On April 12, 1861, the Confederacy fired the first shots at Fort Sumter, igniting the American Civil War. On September 5, 1862, Mr. Hasson enlisted in Company I, 142nd Pennsylvania Volunteers. During his military career, Mr. Hasson achieved the rank of Captain and fought in many battles including Fredericksburg, Chancellorsville, and Gettysburg. On July 1, 1863, at the Battle Gettysburg, Captain Hasson was severely wounded, resulting in his receiving a special discharge on October 5, 1863.

After Captain Hasson was discharged and recuperated from his injury, he returned to his business affairs back in Venango County. During this time, Oil City, was growing so rapidly and becoming the hub of the oil industry, causing a state of financial chaos. It soon became evident to Captain Hasson, that a good sound bank was essential in establishing order. On November 5, 1863, Captain Hasson and some others formed the First National Bank of Oil City; one of Pennsylvania's first national banks. Captain Hasson became the head of the bank; a position that he maintained up to the time of his death.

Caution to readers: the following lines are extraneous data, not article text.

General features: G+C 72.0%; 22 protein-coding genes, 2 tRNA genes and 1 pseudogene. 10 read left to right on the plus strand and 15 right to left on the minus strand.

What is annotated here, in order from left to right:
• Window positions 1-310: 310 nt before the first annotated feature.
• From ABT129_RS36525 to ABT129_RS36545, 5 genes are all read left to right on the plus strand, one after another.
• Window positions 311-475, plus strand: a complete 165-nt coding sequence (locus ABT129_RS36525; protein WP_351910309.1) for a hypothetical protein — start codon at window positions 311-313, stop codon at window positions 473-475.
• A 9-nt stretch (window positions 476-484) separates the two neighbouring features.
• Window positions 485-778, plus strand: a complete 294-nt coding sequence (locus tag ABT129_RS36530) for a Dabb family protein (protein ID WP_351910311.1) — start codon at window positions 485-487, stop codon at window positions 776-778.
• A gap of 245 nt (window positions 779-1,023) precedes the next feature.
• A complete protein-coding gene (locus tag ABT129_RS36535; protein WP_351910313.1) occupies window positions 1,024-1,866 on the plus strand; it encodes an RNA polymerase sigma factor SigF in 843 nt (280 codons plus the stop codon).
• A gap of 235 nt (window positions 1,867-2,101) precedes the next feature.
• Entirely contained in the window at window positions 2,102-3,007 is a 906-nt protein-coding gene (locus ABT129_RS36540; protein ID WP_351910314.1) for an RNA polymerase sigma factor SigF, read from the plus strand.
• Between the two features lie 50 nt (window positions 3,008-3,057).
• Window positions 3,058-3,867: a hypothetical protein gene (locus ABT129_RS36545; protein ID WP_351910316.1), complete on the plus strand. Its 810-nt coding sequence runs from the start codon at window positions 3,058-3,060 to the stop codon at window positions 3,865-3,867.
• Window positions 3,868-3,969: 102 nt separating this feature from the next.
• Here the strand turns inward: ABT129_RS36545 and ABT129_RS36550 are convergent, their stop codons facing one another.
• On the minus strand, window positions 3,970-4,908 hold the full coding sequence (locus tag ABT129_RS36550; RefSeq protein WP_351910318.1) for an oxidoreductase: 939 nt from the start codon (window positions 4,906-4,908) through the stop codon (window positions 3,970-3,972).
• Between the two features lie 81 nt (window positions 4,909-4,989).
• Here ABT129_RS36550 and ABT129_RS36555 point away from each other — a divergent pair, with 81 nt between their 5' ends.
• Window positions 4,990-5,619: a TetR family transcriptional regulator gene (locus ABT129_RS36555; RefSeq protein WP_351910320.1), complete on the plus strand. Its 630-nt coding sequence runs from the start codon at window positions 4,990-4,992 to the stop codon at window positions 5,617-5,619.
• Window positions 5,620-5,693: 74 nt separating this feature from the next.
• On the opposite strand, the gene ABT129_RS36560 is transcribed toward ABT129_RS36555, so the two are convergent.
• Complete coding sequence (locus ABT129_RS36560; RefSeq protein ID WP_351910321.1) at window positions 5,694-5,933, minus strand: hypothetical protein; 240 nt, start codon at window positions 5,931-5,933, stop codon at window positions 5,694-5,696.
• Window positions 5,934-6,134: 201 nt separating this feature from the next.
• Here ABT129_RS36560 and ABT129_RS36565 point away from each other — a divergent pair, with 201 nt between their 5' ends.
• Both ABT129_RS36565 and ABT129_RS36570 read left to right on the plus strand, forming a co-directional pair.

Oil City's rapid growth required better sources of transportation. At this time, the only way to travel between the north and south sides of the city which is separated by the Allegheny River and some streams was by way of either fords or ferries. Captain Hasson was among the organizers of the company which built the highway bridges joining the two sides of the city.